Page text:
By: Howard Gleckman
Congress is taking a small, but important, step towards expanding Medicare to include some long-term supports and services. A bipartisan (yes, bipartisan) measure before the Senate Finance Committee would give some Medicare providers additional flexibility in the way they care for people with chronic conditions, who are among the program’s highest need and highest cost beneficiaries.
The bill, called the Creating High-Quality Results and Outcomes Necessary to Improve Chronic (CHRONIC) Care Act of 2017, nibbles around the edges of this important issue. Make no mistake, it would not expand traditional Medicare to provide anything like a long-term care benefit. Far from it. But it would begin to break down what has until now been a largely impenetrable wall between Medicare and those supports and services.
Given the current political environment, Congress would take a major step by even acknowledging that people with chronic conditions may require services that Medicare does not now offer. The sponsors of the bill include Finance Committee Chair Orrin Hatch (R-UT) and top committee Democrat Ron Wyden (D-OR) as well as Johnny Isakson (R-GA) and John Warner (D-VA). The Finance panel held a hearing this on the bill yesterday and plans to vote next week to send the measure to the full Senate.
Expanding Managed Care
CHRONIC would expand the use of telehealth, extend and expand a home-based medical practice experiment called Independence at Home, and improve the Medicare appeals process for people in risk-based insurance plans such as Special Needs Plans (SNPs). But the biggest changes would apply to the care provided by managed care programs.
One would expand the use of those special needs plans, which are explicitly aimed at people with chronic conditions and high medical needs. Some of these programs already provide supports and services as part of their benefit packages but they remain relatively small.
The other would give Medicare Advantage plans important new flexibility to offer social supports and other non-medical services to their members. About one-third of Medicare enrollees are in MA plans.
Paying for Meals and Rides
Today, these managed care plans must provide identical benefits to all their members regardless of health status, and services are limited to those that are “primarily health-related.” That means that fitness benefits are OK, but home-delivered meals or medical transportation are not. For many older adults with chronic conditions, a ride to the doctor or a hot meal to stave off malnutrition are crucial to their well-being. And such services may reduce the chances of emergency room visits or hospitalizations.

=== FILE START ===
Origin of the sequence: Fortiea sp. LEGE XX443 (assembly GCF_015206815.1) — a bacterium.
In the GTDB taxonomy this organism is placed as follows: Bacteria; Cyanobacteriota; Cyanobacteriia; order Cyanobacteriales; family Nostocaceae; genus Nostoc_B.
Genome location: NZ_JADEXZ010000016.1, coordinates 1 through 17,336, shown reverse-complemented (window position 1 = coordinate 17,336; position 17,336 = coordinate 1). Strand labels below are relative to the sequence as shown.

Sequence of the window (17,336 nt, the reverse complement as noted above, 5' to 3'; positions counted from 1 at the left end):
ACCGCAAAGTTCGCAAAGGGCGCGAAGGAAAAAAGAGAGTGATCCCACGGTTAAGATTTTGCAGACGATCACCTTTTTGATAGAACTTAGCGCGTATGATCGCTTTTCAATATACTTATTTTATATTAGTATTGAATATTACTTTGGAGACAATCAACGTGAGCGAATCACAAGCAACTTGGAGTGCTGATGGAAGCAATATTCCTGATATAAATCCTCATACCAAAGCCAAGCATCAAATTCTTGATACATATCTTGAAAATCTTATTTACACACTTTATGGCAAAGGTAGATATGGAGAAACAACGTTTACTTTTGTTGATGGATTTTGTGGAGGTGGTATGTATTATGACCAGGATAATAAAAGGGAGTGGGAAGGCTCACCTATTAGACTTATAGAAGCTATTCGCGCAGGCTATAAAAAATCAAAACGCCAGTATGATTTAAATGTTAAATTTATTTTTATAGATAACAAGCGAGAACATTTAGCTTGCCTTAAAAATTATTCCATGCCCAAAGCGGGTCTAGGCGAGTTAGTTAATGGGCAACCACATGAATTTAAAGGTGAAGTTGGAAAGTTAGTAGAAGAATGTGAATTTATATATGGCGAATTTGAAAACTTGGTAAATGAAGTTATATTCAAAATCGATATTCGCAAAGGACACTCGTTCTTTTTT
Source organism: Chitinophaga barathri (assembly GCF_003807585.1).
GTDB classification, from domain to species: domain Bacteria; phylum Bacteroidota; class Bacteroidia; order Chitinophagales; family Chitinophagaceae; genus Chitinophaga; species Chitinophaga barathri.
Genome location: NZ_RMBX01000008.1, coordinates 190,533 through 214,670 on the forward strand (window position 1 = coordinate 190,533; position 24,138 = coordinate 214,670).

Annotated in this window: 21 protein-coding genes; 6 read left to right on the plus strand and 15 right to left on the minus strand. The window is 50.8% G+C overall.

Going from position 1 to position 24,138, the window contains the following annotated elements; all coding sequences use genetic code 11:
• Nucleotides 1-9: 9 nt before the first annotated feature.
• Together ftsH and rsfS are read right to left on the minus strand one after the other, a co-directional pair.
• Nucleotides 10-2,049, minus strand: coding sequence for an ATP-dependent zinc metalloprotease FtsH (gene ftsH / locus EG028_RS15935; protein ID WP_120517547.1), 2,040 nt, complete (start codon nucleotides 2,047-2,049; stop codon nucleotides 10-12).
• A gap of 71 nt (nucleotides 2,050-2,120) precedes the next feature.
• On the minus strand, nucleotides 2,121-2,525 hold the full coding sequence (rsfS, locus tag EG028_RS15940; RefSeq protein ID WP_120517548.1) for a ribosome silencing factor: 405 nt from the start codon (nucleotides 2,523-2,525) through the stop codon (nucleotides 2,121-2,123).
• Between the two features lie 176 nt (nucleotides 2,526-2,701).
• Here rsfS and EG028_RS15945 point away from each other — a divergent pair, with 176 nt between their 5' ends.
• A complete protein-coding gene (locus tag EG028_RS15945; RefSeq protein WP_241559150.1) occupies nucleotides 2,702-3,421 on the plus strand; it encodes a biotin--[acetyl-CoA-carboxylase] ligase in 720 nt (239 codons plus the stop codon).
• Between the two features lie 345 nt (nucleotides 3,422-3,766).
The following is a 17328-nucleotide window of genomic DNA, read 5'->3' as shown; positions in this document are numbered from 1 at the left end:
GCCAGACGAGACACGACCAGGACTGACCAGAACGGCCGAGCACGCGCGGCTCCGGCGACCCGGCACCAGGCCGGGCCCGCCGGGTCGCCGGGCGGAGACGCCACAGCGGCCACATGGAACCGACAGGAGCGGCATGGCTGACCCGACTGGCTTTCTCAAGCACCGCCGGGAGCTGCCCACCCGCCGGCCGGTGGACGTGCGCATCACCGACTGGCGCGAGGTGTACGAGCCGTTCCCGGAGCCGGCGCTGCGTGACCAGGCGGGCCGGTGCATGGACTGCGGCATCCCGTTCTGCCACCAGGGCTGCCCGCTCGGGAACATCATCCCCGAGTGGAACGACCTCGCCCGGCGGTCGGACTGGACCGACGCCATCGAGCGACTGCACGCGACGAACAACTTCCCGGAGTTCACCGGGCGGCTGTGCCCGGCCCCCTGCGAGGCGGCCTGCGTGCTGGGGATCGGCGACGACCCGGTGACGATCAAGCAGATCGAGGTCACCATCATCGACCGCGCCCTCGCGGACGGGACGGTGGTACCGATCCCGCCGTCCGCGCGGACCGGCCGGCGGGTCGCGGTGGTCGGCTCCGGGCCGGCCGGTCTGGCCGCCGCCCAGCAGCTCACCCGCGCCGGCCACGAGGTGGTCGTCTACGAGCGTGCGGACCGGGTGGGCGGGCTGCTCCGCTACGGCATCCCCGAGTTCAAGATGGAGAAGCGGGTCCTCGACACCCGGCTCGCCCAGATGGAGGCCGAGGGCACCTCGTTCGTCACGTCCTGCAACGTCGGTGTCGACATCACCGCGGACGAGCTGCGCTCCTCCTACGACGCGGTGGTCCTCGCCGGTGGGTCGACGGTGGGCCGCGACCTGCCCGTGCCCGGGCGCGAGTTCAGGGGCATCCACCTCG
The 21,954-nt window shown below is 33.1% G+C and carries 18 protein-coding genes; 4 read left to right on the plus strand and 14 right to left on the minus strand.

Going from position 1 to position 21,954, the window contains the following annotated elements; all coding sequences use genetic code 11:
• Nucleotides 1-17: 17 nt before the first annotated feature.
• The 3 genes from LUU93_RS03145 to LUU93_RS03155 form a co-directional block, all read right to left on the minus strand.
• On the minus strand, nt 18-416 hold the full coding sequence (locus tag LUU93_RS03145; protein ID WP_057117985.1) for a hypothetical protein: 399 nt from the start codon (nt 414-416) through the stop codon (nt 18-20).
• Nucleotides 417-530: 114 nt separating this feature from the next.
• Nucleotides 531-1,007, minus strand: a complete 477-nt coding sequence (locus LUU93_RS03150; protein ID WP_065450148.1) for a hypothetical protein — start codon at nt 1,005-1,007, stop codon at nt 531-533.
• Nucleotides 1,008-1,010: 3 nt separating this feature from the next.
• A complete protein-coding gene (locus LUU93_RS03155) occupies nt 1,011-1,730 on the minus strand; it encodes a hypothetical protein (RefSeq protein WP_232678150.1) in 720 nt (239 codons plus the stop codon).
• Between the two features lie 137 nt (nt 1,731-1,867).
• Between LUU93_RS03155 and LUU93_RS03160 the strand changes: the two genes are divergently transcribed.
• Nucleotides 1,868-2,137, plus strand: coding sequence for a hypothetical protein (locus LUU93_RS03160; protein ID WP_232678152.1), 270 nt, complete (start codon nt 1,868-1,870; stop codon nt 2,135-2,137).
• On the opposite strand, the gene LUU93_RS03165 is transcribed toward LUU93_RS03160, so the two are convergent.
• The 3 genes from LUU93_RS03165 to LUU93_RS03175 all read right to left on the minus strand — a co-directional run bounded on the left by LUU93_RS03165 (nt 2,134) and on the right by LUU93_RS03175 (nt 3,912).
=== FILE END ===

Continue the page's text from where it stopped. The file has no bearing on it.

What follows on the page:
CHRONIC would change those rules. It would allow MA plans to target specific supplemental benefits to their high-need members with chronic conditions. And, according to a summary of the bill, it would permit benefits that “have a reasonable expectation of improving or maintaining the health or overall function of the chronically ill enrollee and would not be limited to primarily health-related services.’
That doesn’t exactly say long-term supports and services, but it comes awfully close.
A Potential For Savings
The Bipartisan Policy Center, which has recommended many of the changes that found their way into CHRONIC, estimates that for an additional $5 per month, MA plans could provide a member with in-home meal delivery, non-emergency medical transportation, minor home modifications, and targeted case management services. In testimony to the Finance panel yesterday, BPC’s director of health policy, Katherine Hayes, put it cautiously but accurately: “If the provision of these non-Medicare-covered social supports reduced hospitalizations, emergency department visits, and other Medicare spending for the targeted group of enrollees, there is also a potential for savings.”
One example of how these programs can help those with chronic conditions is CAPABLE, a demonstration created by Sarah Szanton and her colleagues at Johns Hopkins. The program is built around a team that includes an occupational therapist, a nurse, and a handyman. They first determine a patient’s goals and then provide modest home repairs and modifications as well as assistive devices as needed. The results: Three-quarters of participants improved their ability to do activities such as walking, dressing, or bathing. However, the CAPABLE experiment was available only for those who are dually eligible for Medicare and Medicaid, not for the Medicare-only population.
We are learning that programs such as this can work. And they very likely can help those who receive only Medicare. Now, a bipartisan group of senators is taking some initial steps to open the door to those services.